Five ways to help ensure that you get the best price for your note
(PRWEB) September 10, 2014
The laws for owner financing changed this year. The recent Dodd-Frank law has certain requirements for all real estate note transactions that occurred after December 31, 2013. In a nutshell, for those properties sold to someone who plans to live in the house, there are certain restrictions on allowed interest rates and balloon payments, and specific requirements to determine a buyer’s ability to repay. The law only applies for certain situations, though this article will not go in to detail about the rules here. It does serve as a gentle reminder to make sure that, for people selling a note, they should work only with a note buyer that is well-qualified.
Selecting a company to buy a mortgage note can be intimidating. After all, the note buyer is often in a different city or state from the person owning the note, so the latter doesn’t get to meet the note buyer and shake their hand. The note holder will most likely be communicating with the mortgage note buyer primarily by phone and e-mail, so should want to find ways to see whether they can trust the person and whether he or she has the needed competency and experience to help. Below are five ways to help ensure that note holders get the best price for their real estate note and that the process is as pleasant as possible.
First, the owner of the mortgage note should check on the experience of the person or company. If they have not been in the mortgage note buying business for at least five years or cannot fully answer basic questions, move on to the next one.
Second, is the company a licensed real estate broker in their state of operation? With the exception of California and a handful of other states, brokering or buying notes does not require a special license. However, having a license demonstrates a higher level of commitment and competency to the business. One can also check with that state’s Bureau of Real Estate to find out whether the licensee has had any disciplinary actions filed.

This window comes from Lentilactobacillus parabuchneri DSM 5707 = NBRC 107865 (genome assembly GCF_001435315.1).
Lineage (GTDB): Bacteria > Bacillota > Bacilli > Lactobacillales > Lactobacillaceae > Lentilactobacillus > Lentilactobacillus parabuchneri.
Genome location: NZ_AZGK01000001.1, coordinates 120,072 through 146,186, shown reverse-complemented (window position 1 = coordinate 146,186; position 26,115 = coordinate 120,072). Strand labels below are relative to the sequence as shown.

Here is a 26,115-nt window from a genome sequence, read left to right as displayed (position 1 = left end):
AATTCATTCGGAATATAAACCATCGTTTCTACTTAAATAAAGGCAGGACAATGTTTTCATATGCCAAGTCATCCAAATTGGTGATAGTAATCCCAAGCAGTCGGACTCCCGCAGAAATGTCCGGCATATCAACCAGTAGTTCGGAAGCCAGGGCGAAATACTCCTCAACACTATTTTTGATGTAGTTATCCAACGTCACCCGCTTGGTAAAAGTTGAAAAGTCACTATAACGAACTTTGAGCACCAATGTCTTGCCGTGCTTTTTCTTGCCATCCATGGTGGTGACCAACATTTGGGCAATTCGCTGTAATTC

Third, is the company accredited by a respected organization like the Better Business Bureau? Again, this is not legally required but can give the mortgage note holder a higher level of confidence in the company. The note holder will want to make sure that the mortgage note buyer has an A+ rating and no unresolved complaints.
Fourth, it is a good idea to research the company to make sure that they have not been accused of any scams or otherwise inappropriate behavior. Check out the potential note buyer by searching for them on Google or another search engine. Most likely, nothing negative will be found about them, and that is a good thing. Since there is a lot of money riding on the mortgage note buyer doing the right thing, a few minutes of research is a must.
Fifth, and finally, the note holder must determine their gut feel about the company? Has the mortgage note buyer completely answered reasonable questions or have they been evasive? Are they looking out for the note holder’s best interests or only their own? If something just does not seem right, then talk with another note buyer or note broker.
While there are a lot of note buyers in the U.S., only a select few of them meet all or even most of the needed criteria. Be sure to interview 2-3 of them and then make an informed choice.
Alan Noblitt is the owner of Seascape Capital Inc., which buys and brokers real estate notes and business notes. He may be reached at 1-800-634-4697, or visit the website at http://www.SeascapeCapital.com.